Pneumothorax was suspected in view of reduced air entry in right side and high CO2 and call sent for urgent chest X-ray. In mean time, lung ultrasound was done with conventional adult linear adult probe (6–13 Hz, Sonosite, Fujifilm) which showed the lung point shifted posteriorly and in M mode Stratosphere sign changing into Barcode sign at the level of lung point [Figure 1]. Pneumothorax was diagnosed and arrangements were done for intercostals drain (ICD) insertion. ICD was inserted in the fourth right intercostal space in midaxillary line and pneumothorax was decompressed. Clinically, air entry to right lung and arterial blood gas improved, respiratory acidosis resolved. Chest X-ray done just before ICD insertion showed a large pneumothorax (15 min later when film was collected) in the right side with mediastinal shift [Figure 2].

Figure 1:
Lung ultrasound, M-mode. The blue arrow head shows lung point and here the stratosphere sign changes to Barcode sign.
Figure 2:
Chest X-ray showing massive right-sided pneumothorax with mediastinal shift to the left.

The present day trend is to diagnose pleural pathologies such as pneumothorax, pleural effusion, lung consolidation, and collapse with bedside ultrasound with almost 100% accuracy. The bedside ultrasonography has been documented to be highly sensitive (87%) and specific (99%) for diagnosing pneumothorax in emergencies and intensive care units.[1] However, many a times, it becomes difficult in early post-operative cardiothoracic surgical patients to perform lung ultrasound due to sternotomy/thoracotomy, chest drains, soft-tissue edema, high skin turgor, lung congestion and/or infection, and large surgical dressings. Moreover, also it further becomes inadequate in neonates and infants post-cardiac surgery due to above factors and ultrasound probe not fitting too well to the tiny chest wall. However, in this neonate, it was post-operative day 7 and main sternotomy wound was healing well and dressings were removed as skin had healed and healthy. We could successfully perform ultrasound and diagnose massive right pneumothorax and ICD was inserted before tamponade and hemodynamic collapse occurred. Whereas lung ultrasound has a sensitivity and specificity of 99% and 98%, respectively, for diagnosing neonatal pneumothorax,[2,3] but the same has not been documented in the literature for post-cardiac surgical neonates and infants.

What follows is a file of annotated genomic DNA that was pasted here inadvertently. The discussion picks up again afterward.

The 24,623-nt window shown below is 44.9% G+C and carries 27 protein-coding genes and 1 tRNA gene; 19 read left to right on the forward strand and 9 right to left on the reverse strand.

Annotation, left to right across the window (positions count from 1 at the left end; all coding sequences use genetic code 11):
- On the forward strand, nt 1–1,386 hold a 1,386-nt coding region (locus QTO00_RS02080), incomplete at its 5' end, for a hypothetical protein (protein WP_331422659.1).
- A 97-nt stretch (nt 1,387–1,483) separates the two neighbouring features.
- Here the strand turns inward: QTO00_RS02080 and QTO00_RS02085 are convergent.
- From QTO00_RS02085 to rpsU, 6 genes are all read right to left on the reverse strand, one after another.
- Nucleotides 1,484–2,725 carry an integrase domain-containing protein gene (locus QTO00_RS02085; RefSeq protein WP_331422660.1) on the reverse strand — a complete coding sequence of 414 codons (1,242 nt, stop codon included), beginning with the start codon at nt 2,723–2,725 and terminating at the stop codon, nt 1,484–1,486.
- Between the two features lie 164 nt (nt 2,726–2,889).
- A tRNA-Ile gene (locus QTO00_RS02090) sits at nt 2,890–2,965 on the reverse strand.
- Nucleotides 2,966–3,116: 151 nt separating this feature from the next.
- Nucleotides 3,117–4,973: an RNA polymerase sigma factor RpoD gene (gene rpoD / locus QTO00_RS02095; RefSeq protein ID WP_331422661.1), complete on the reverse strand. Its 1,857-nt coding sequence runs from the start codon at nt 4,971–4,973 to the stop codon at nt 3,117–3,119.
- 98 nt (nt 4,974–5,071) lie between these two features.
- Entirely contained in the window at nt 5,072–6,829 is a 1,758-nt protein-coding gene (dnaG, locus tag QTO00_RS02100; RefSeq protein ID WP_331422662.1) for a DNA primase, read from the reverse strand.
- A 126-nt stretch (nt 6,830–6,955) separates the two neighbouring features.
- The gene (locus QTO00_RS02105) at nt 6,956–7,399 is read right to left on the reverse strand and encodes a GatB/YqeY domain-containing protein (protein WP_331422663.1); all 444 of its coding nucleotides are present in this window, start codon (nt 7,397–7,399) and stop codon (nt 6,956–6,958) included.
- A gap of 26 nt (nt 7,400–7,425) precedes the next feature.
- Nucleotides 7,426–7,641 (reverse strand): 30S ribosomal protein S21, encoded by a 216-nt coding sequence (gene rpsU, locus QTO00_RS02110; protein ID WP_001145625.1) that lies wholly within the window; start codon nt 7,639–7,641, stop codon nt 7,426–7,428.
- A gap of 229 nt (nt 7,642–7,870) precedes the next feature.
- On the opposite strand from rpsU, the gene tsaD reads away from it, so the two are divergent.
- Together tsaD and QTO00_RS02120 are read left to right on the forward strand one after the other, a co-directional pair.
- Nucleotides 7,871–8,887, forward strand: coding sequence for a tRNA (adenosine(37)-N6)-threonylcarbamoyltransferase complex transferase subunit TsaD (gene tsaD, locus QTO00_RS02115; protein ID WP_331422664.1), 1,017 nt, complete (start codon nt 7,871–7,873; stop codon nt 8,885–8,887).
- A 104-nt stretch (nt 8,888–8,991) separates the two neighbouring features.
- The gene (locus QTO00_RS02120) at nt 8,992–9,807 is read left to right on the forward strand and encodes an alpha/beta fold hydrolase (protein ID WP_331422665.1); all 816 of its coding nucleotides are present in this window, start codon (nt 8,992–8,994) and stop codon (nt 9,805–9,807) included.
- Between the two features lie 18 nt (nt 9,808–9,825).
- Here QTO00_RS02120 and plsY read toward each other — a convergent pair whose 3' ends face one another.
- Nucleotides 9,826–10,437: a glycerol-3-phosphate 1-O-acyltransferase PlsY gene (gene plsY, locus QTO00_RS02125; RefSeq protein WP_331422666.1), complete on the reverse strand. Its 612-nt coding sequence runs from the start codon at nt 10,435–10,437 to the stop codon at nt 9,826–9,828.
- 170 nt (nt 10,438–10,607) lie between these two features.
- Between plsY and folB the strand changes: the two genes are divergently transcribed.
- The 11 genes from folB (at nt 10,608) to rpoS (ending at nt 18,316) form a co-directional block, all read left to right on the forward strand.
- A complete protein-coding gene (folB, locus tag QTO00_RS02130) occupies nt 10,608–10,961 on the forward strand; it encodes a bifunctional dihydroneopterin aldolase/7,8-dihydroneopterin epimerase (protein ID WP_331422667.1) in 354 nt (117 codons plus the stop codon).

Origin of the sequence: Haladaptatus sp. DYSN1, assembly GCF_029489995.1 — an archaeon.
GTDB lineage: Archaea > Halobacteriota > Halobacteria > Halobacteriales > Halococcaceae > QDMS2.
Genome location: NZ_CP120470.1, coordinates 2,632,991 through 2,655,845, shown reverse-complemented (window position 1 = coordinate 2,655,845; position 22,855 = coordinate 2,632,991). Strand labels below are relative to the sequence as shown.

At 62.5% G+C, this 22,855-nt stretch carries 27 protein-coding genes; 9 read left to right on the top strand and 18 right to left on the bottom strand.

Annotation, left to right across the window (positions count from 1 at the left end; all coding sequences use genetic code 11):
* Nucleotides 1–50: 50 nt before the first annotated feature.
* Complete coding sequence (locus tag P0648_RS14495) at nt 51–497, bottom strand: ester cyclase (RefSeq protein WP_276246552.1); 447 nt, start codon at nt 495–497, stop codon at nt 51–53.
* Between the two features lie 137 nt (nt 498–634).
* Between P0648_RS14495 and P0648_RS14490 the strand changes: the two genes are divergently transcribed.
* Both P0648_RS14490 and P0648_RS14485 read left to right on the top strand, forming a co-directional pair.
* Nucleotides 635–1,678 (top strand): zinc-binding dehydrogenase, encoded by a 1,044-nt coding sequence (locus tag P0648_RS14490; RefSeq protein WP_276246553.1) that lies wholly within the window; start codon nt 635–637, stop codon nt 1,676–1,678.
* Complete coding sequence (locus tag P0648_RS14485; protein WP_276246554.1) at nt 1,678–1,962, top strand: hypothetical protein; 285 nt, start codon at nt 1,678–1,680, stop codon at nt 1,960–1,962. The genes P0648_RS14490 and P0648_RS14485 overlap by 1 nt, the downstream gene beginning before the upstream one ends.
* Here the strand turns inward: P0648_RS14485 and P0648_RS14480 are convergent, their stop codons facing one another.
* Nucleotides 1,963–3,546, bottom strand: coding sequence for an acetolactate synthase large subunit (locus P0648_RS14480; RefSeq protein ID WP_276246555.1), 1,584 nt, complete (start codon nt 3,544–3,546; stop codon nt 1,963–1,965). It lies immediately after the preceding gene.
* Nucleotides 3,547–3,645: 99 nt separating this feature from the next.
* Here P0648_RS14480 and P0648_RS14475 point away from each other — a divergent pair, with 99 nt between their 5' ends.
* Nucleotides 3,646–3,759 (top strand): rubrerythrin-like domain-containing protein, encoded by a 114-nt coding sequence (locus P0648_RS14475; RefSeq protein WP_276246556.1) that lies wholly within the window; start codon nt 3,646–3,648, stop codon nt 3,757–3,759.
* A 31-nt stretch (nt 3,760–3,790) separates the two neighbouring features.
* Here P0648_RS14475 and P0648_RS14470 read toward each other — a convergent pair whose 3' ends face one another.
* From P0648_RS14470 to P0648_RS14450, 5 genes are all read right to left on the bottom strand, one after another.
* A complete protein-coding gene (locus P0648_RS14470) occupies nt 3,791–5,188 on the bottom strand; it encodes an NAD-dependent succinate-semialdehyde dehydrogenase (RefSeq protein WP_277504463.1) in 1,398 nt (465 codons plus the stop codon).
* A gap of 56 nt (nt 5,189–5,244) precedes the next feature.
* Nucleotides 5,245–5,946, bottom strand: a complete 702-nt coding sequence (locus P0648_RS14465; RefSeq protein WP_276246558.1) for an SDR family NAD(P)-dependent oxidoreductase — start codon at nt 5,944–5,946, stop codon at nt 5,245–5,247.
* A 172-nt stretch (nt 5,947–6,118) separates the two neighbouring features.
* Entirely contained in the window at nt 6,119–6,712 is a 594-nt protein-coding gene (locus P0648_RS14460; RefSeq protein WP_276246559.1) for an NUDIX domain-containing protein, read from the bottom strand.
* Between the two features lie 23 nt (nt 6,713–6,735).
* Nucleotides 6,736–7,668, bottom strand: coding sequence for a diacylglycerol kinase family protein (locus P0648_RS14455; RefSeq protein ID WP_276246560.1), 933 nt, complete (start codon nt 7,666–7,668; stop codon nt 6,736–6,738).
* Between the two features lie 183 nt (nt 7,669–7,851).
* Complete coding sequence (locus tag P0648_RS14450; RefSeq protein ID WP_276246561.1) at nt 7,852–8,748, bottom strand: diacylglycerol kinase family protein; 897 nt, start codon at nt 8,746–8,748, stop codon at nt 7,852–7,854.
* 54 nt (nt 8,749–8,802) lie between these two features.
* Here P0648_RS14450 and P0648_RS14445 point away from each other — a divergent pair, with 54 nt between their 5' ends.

Declaration of patient consent

The authors certify that they have obtained all appropriate patient concent.

Conflicts of interest

There are no conflicts of interest.

Financial support and sponsorship

Nil.

References

  1. , , , , , , et al. Lung ultrasound: The essentials. Radiol Cardiothorac Imaging. 2021;3:e200564.
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  2. , , . Lung ultrasound, a better choice for neonatal pneumothorax: A systematic review and meta-analysis. Ultrasound Med Biol. 2021;47:359-69.
    [CrossRef] [PubMed] [Google Scholar]
  3. , , , . Lung ultrasound diagnostic accuracy in neonatal pneumothorax. Can Respir J. 2016;2016:6515069.
    [CrossRef] [PubMed] [Google Scholar]